Practical Treatment of Wound Pain and Trauma: A Patient-Centered Approach. An Overview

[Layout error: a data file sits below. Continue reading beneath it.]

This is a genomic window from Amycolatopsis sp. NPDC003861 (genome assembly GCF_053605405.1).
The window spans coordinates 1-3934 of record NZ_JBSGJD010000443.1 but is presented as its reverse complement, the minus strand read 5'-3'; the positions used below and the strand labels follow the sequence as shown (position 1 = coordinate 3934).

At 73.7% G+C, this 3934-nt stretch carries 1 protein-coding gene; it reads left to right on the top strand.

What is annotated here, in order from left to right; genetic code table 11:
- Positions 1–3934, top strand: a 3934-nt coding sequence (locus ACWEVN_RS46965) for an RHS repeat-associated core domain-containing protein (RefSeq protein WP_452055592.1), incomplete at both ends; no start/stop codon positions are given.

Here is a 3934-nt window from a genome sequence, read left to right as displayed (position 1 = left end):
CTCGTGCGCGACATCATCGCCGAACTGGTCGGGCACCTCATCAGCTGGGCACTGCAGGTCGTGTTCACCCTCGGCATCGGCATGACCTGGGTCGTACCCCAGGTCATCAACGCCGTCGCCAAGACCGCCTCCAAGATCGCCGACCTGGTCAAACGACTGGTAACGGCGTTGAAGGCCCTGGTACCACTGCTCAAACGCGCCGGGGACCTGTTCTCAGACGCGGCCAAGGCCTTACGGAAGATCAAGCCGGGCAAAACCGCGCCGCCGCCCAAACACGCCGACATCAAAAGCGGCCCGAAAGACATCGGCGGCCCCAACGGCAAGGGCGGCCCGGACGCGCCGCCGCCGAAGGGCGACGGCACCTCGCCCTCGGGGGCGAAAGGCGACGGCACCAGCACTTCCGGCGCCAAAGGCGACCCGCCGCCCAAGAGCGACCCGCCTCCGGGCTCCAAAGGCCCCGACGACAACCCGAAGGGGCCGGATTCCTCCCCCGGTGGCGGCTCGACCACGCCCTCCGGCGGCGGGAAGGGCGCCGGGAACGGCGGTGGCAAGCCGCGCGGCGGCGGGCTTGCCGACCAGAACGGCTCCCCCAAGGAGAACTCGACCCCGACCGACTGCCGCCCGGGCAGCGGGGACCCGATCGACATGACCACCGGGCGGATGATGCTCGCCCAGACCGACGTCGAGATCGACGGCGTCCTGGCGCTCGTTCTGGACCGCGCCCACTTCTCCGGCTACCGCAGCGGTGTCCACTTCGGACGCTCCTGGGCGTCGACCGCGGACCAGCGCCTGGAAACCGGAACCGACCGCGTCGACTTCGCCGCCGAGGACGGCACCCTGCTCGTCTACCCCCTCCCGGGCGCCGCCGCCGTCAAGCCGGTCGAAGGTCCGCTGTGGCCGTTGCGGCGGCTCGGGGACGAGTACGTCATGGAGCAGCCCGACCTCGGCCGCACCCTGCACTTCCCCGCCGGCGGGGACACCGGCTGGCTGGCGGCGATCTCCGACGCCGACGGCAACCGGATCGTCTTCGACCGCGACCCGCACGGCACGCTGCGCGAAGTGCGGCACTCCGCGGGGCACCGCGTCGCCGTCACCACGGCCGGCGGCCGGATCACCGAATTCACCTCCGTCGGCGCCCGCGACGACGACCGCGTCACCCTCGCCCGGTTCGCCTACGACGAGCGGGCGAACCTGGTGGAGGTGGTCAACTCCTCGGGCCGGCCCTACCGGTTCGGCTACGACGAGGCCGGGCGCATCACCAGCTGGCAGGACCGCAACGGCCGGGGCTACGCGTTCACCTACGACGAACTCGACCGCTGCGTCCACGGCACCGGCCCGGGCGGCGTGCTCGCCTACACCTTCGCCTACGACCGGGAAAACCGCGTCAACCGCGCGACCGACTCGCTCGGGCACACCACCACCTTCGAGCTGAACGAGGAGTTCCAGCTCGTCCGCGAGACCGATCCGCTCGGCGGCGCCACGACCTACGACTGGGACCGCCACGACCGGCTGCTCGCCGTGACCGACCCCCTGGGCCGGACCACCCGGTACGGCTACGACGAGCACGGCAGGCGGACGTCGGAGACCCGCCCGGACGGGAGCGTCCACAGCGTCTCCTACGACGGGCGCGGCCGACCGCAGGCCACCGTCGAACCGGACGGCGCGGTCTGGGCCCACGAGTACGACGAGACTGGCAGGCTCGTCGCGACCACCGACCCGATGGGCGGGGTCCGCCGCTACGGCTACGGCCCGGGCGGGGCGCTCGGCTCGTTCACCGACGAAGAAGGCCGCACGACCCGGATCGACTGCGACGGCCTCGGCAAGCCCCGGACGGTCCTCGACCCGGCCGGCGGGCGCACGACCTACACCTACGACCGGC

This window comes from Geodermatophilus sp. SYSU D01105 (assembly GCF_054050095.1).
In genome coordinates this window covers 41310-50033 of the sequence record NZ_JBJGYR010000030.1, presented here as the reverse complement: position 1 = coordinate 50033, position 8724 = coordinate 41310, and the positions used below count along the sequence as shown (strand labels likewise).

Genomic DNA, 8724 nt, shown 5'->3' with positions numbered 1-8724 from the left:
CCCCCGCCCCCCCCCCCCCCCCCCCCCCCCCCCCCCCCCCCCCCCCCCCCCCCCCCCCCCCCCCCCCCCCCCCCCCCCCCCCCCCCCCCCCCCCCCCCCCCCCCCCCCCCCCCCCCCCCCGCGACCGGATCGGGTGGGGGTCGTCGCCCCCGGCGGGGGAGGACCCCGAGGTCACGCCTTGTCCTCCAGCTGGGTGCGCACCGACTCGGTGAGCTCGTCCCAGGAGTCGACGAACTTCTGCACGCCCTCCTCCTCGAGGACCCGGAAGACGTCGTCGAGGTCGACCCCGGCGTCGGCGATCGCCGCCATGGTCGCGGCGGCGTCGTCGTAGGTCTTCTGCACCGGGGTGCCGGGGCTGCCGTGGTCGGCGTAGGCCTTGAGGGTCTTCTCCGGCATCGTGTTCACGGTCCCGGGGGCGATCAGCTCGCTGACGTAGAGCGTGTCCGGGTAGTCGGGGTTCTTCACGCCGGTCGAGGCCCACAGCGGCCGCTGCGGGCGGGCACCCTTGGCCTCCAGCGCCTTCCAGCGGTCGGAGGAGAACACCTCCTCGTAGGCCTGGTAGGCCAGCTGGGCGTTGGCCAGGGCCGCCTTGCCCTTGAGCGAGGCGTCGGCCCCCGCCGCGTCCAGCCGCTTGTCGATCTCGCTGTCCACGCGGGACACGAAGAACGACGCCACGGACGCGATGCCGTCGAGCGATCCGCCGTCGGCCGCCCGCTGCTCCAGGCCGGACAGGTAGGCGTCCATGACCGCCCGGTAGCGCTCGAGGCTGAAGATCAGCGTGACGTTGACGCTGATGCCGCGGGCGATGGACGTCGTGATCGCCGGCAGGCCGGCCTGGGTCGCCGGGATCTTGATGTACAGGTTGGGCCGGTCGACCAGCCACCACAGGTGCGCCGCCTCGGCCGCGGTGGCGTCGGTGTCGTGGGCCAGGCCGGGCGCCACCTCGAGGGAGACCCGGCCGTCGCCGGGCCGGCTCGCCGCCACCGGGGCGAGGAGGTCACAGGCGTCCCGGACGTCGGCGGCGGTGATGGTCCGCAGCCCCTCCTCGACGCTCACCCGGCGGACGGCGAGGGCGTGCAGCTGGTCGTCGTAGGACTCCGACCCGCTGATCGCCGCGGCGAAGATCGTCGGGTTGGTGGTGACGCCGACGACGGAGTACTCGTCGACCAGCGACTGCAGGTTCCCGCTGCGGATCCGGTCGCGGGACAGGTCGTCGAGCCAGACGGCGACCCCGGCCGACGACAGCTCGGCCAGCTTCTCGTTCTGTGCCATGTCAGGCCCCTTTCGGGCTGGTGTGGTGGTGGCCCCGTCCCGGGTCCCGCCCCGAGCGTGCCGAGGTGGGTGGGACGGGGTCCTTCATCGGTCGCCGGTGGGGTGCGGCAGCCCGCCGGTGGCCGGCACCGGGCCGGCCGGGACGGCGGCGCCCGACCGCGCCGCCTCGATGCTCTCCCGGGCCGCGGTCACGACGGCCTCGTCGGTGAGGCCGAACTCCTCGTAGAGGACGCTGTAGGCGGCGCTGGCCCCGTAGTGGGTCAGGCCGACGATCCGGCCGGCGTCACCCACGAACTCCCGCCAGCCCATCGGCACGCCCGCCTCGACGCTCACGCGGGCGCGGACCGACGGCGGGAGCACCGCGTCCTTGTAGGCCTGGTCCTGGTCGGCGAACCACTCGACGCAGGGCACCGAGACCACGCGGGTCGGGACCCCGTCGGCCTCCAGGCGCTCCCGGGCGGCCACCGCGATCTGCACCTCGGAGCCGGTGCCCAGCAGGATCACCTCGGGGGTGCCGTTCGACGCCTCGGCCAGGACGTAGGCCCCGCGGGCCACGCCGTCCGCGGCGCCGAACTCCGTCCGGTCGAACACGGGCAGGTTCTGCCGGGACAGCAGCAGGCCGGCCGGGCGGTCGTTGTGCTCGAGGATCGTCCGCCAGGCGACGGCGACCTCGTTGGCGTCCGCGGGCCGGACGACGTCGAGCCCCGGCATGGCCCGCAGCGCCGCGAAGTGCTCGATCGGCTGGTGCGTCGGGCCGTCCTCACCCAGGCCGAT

Madhuri Reddy, MD, FRCPC(Geriatric Med); Rosemary Kohr, RN, MScN, ACNP; Douglas Queen, BSc, PhD, MBA; David Keast, MD, FCFP; and R. Gary Sibbald, MD, FRCPC(Med)(Derm)